- Short-distance, high-speed movements – Most research on GPS technology has been conducted using linear running patterns consisting of moderate-long distances, with little research looking at intricate movements and random changes of direction typically seen in most sports (46). To our knowledge, only two articles have been published to date identifying the validity and reliability of intricate and sport-specific movements using GPS technology (46, 47). One study identified that 1 and 5Hz GPS units significantly underestimated total distance, and speed of sport-based movements when compared to a high-resolution camera system (47). The second also suggests low inter-unit reliability and therefore advises practitioners to take caution when using GPS to monitor distance and speed – particularly when the distance is short, and speed is high (46). Despite this, it is currently understood that GPS systems provide acceptable levels of accuracy and reliability when measuring moderate-long distances whilst running at slow-moderate speeds, but this is largely reduced when measuring higher speeds over shorter distances (47, 48). Put simply, practitioners should take caution when analysing data derived from short-distance, high-speed movements (e.g. small-sided games).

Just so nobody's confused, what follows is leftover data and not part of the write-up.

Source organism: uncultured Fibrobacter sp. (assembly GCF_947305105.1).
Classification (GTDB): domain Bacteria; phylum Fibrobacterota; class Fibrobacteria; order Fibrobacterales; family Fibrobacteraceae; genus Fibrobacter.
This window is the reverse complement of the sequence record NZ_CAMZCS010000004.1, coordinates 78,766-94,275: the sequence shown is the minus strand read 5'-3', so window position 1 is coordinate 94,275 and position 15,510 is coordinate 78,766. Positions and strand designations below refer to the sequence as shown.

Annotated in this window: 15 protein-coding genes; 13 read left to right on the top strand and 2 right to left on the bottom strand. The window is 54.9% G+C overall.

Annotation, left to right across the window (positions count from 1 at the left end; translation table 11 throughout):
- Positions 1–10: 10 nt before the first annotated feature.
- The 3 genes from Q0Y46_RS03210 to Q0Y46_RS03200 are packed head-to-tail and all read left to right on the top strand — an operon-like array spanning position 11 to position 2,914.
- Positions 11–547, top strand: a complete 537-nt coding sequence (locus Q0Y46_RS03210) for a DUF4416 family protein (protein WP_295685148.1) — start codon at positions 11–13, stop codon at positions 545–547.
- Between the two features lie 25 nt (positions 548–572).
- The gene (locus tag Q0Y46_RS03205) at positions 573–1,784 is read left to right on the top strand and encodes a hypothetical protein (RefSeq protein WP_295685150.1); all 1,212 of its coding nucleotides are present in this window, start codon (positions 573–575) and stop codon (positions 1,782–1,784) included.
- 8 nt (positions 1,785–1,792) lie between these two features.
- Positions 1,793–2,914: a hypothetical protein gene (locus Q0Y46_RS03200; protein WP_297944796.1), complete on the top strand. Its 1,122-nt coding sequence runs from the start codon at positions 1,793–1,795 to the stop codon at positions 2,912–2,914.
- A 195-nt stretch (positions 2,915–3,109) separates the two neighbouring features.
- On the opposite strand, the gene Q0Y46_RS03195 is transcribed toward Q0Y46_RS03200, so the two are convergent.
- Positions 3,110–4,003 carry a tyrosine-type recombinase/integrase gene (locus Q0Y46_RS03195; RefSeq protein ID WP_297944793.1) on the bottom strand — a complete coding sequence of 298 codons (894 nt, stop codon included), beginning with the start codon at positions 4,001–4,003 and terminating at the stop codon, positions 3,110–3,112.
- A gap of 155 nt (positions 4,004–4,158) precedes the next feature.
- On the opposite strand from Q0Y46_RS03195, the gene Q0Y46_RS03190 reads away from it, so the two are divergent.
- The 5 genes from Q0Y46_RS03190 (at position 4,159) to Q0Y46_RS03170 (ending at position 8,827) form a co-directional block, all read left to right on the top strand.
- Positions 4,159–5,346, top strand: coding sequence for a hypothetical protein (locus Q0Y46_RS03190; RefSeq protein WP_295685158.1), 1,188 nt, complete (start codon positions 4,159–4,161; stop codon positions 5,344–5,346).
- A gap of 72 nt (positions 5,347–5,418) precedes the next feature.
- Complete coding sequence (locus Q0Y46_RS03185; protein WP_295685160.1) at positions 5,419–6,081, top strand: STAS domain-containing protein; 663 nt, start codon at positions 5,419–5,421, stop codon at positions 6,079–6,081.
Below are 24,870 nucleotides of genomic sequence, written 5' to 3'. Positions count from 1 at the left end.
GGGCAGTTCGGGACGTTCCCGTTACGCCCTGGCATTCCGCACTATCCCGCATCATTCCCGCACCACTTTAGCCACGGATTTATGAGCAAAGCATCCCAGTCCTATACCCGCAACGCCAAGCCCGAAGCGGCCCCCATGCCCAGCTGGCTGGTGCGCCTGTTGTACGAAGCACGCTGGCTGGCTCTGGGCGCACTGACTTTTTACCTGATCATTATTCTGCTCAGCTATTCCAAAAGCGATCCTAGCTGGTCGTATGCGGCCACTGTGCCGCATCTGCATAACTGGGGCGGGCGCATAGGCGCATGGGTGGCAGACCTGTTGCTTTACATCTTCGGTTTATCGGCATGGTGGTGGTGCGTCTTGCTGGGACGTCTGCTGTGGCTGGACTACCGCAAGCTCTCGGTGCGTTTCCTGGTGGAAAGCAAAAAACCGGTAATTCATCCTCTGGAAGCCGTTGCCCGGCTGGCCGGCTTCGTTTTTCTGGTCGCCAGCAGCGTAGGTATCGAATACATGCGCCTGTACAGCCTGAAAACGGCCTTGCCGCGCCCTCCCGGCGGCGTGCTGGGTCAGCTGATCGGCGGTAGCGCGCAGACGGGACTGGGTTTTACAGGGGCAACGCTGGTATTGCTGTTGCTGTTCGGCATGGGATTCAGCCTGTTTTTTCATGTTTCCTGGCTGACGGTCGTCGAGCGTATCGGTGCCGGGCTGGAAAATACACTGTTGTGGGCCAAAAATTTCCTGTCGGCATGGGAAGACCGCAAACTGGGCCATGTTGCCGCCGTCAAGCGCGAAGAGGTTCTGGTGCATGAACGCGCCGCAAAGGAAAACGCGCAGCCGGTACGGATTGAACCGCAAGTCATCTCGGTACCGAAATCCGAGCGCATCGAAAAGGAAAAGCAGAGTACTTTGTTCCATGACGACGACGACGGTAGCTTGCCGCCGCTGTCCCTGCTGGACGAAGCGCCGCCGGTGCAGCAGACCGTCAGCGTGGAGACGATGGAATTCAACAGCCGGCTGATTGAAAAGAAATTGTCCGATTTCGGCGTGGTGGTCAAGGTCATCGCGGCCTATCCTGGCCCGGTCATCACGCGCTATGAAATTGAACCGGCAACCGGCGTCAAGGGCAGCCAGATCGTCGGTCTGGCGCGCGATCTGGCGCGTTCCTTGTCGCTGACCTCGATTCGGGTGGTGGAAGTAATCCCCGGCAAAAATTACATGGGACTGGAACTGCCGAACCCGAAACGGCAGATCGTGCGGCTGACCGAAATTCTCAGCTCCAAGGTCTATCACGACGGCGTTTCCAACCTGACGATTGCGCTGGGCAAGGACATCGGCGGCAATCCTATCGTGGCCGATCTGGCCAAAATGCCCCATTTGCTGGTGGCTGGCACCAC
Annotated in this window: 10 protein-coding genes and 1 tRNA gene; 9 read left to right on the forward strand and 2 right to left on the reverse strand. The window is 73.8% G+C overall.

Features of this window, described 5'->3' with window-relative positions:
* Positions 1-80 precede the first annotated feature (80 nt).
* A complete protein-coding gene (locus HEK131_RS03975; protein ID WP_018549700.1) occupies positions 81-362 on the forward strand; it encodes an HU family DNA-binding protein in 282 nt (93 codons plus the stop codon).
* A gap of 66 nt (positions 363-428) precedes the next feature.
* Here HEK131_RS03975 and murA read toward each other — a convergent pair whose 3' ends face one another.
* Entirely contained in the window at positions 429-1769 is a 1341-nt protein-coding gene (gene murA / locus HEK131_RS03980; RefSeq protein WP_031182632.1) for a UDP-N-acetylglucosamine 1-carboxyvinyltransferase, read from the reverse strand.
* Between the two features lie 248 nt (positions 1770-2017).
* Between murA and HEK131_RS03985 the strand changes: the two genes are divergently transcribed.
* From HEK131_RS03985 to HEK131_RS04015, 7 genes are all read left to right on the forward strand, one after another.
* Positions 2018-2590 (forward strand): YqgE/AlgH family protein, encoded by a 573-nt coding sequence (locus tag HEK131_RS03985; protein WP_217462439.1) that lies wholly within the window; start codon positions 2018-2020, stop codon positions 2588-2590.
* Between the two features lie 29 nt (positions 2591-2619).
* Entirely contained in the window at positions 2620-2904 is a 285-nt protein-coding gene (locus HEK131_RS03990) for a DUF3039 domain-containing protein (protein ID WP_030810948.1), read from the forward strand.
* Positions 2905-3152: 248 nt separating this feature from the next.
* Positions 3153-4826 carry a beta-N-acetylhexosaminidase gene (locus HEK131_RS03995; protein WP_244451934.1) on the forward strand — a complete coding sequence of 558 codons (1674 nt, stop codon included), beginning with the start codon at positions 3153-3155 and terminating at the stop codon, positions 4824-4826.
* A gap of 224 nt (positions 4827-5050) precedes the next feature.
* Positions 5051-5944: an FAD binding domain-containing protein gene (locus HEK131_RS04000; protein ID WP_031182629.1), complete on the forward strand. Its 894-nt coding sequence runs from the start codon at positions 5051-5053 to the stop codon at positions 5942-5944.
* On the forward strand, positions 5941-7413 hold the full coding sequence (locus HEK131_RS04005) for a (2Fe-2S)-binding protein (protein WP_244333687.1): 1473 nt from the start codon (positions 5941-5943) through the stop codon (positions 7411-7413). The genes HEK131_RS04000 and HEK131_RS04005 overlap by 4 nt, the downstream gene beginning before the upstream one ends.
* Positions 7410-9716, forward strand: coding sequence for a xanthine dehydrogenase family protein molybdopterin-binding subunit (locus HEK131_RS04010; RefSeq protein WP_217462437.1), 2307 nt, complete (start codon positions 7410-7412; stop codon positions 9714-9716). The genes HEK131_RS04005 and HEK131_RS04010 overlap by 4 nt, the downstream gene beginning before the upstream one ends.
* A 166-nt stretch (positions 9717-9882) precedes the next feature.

The United States Global Positioning System (GPS) is currently the Earth’s only fully functional Global Navigation Satellite System (GNSS) (49). At present, there are twenty-four GPS satellites currently orbiting Earth at approximately 11,000 nautical miles, each transmitting signals back and forth to GPS receivers – like those worn by the athletes. This transmission of information allows the satellites to determine (49):